BASH: OK, so this is very long, I should say, and you read a very important, fascinating part of it talking about the loyalty pledge request.


BASH: Later he talks about the now infamous Valentine's Day meeting in the Oval Office where he, James Comey, is confirming very explicitly that the president of the United States asked him to back off Michael Flynn. This is on page five of his testimony. He says, "the president returned to the topic of Mike Flynn saying he's a good guy -

TOOBIN: Can I interrupt and let -

BASH: Yes, please.

TOOBIN: I think Brooke maybe should read this whole thing -

BALDWIN: Should we take it section by section?

BASH: Please, go ahead.

TOOBIN: Because I mean I think Dana is exactly right -

BASH: Well, I think that this is the potential obstruction of justice -

TOOBIN: That - yes, I mean I think Dana is so right about this.


TOOBIN: I'm sorry, I didn't mean to - I didn't mean to interrupt - I did interrupt -

BALDWIN: Shall we read the whole thing?

TOOBIN: Oh, read the whole thing.

BALDWIN: Or should we continue - should we continue with the dinner?

TOOBIN: But, I don't know, let's -

BALDWIN: Jump in on the dinner - I mean on the dinner first.

BASH: Do you to read it? Do you want to go ahead and read it?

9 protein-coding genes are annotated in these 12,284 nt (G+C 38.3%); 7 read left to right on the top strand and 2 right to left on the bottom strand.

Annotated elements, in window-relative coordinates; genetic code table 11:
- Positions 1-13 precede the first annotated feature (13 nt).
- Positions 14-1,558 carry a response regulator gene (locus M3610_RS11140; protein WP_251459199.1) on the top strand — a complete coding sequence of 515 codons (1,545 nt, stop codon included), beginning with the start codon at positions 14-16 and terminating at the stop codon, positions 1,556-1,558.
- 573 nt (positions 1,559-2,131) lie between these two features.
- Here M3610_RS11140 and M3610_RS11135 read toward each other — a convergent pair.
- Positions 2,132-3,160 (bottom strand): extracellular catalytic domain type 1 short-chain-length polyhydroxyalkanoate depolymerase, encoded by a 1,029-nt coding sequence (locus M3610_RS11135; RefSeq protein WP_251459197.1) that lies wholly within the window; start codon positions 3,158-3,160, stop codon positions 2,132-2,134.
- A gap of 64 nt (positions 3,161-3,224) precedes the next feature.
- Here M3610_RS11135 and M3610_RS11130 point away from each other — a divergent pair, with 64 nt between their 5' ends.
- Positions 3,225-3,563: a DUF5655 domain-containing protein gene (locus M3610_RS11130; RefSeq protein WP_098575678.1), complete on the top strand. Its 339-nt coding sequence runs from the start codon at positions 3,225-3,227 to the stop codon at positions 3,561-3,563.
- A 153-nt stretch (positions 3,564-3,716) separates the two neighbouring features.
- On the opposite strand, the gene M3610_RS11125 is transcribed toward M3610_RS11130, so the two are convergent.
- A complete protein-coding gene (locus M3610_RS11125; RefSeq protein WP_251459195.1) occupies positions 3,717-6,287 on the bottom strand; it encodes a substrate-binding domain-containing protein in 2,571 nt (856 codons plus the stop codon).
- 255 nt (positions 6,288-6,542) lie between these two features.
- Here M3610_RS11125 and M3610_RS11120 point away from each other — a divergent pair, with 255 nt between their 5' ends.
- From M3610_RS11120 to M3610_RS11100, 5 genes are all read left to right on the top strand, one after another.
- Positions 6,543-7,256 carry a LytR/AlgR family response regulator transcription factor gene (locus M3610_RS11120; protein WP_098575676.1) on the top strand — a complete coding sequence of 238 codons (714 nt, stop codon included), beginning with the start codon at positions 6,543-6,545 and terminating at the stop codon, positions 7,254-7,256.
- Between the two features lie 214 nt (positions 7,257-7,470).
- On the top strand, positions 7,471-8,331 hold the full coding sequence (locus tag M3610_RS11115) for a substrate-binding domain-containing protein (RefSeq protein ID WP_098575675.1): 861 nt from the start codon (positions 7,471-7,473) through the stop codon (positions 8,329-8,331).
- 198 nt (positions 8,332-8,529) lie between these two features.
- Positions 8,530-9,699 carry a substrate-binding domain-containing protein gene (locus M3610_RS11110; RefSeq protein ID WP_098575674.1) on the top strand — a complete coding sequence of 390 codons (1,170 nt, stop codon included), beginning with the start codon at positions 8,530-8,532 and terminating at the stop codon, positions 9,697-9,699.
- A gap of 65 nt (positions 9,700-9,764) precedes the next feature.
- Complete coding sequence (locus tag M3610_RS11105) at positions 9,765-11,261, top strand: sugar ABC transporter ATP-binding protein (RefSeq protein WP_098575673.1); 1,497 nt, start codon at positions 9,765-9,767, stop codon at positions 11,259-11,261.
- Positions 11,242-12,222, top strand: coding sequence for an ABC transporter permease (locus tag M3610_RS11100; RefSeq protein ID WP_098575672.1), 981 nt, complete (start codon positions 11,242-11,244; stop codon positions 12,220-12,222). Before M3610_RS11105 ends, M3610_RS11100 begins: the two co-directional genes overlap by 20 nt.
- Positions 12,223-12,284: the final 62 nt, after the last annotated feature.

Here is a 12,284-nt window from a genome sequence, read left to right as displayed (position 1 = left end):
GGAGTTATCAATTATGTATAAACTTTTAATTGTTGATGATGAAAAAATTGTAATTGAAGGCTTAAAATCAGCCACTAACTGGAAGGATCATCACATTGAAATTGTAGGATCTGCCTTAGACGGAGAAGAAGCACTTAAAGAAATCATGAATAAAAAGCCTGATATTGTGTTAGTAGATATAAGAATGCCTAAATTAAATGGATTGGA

TOOBIN: But, Dana, I mean, is so right that this part is so important.

BALDWIN: You can - go ahead, Dana, you read that section.

TOOBIN: Read that. Yes.

BASH: Do you want to read it?

TOOBIN: No, I don't. You read better than I do.


BASH: "The president said -

BALDWIN: It's incredible.

BASH: "Return to the topic of Mike Flynn." This is when they were - he asked everybody to leave and the two of them were together, just the two of them in the Oval Office.


BASH: Saying, quote, "he is a good guy and has been through a lot, end quote. He repeated that Flynn hadn't done anything wrong on his calls with the Russians, but had misled the vice president. He then said, quote, 'I hope you can see your way clear to letting this go, to letting Flynn go. He is a good guy. I hope you can let this go,' end quote." Again, this is quotes.